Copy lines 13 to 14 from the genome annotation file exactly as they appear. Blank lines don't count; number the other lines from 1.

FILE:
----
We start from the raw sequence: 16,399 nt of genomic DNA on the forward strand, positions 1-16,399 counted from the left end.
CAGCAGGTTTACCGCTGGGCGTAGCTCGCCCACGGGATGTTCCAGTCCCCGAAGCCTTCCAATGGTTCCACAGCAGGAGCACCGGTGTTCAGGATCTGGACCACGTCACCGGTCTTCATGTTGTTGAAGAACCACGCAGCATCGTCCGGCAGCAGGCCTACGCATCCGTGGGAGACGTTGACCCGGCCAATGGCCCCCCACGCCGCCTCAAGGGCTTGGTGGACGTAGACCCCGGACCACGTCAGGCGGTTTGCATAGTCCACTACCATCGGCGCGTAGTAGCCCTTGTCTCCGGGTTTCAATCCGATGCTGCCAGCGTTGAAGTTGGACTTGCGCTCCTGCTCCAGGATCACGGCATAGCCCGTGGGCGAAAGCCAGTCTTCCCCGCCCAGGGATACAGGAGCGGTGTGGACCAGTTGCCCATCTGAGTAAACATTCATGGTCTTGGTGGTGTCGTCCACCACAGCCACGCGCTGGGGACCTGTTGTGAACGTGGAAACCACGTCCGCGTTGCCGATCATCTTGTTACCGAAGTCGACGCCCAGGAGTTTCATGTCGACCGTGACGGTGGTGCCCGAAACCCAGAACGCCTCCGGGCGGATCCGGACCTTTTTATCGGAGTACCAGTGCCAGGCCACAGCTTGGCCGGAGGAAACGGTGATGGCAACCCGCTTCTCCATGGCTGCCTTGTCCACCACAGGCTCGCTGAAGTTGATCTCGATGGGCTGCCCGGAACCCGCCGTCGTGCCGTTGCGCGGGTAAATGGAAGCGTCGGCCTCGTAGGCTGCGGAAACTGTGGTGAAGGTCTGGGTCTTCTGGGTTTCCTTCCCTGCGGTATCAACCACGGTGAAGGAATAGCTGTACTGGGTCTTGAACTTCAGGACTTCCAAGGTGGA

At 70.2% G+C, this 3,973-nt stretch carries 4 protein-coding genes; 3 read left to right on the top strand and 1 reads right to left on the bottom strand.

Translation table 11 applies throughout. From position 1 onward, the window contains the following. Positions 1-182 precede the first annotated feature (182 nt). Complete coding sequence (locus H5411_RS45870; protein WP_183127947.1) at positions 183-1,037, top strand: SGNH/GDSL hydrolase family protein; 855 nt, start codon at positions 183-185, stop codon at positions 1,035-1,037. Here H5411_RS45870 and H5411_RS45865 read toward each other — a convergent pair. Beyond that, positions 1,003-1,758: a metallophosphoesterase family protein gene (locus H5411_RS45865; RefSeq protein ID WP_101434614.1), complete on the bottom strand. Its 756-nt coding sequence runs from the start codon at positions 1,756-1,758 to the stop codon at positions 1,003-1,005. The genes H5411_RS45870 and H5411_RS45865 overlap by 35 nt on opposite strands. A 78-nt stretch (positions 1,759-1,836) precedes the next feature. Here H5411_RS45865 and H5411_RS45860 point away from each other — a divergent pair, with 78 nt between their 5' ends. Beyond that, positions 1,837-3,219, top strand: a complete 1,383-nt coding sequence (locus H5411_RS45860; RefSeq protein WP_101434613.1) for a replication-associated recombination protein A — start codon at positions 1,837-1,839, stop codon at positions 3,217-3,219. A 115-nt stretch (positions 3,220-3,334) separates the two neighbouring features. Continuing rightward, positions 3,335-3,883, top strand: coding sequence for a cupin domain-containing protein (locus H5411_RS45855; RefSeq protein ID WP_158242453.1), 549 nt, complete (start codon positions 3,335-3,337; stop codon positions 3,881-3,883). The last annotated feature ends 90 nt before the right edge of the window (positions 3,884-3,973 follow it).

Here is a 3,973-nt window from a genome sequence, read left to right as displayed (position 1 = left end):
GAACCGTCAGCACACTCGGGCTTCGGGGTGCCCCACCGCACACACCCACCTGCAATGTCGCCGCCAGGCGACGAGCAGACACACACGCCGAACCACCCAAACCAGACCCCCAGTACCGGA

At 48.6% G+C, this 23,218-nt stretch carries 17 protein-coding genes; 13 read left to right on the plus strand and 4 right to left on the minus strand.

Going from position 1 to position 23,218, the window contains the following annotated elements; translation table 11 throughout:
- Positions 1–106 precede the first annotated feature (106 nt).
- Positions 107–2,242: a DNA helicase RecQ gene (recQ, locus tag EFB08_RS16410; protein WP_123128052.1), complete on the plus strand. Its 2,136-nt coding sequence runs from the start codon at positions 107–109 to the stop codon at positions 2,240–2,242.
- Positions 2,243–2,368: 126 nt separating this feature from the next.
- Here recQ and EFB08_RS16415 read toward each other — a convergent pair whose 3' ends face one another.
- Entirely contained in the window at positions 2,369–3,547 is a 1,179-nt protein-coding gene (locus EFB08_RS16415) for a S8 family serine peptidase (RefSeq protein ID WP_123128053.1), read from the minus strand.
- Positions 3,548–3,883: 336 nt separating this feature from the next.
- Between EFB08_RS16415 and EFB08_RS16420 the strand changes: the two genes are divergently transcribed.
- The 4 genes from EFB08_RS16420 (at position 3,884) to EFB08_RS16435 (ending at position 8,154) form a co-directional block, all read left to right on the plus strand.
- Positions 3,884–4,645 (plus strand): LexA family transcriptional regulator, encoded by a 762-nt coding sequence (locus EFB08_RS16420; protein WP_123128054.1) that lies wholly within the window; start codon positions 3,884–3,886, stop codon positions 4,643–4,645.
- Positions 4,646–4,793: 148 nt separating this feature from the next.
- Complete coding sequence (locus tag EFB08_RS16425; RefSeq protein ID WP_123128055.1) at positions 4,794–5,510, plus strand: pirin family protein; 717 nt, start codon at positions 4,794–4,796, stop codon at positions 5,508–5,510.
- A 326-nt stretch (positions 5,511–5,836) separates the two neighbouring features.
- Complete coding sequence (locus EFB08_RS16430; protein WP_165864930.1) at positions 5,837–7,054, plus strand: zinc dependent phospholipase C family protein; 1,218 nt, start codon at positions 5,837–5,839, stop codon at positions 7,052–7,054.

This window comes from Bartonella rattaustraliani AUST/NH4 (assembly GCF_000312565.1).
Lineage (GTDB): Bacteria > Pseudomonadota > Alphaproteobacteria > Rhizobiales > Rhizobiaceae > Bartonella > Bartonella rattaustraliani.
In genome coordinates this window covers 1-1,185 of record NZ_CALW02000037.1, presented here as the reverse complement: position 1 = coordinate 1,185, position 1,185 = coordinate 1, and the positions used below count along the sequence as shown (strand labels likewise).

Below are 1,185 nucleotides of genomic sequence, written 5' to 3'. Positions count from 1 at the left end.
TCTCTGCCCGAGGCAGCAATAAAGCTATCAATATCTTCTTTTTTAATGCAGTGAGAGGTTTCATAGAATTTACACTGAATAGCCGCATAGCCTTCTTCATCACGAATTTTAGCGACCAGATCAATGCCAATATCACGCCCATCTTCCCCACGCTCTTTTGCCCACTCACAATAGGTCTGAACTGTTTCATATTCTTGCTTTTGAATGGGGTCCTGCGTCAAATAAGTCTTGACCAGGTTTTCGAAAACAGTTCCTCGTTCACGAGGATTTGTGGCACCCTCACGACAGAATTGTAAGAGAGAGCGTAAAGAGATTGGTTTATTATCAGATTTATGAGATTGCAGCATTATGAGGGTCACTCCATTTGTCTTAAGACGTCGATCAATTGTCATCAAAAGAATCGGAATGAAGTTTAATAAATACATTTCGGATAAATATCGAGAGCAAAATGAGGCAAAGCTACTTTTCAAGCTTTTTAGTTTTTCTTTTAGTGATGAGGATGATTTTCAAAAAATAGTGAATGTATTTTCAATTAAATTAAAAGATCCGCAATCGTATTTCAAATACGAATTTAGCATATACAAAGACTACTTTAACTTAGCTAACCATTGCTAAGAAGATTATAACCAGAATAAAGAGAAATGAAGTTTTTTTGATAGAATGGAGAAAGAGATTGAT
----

- Entirely contained in the window at positions 2,369–3,547 is a 1,179-nt protein-coding gene (locus EFB08_RS16415) for a S8 family serine peptidase (RefSeq protein ID WP_123128053.1), read from the minus strand.
- Positions 3,548–3,883: 336 nt separating this feature from the next.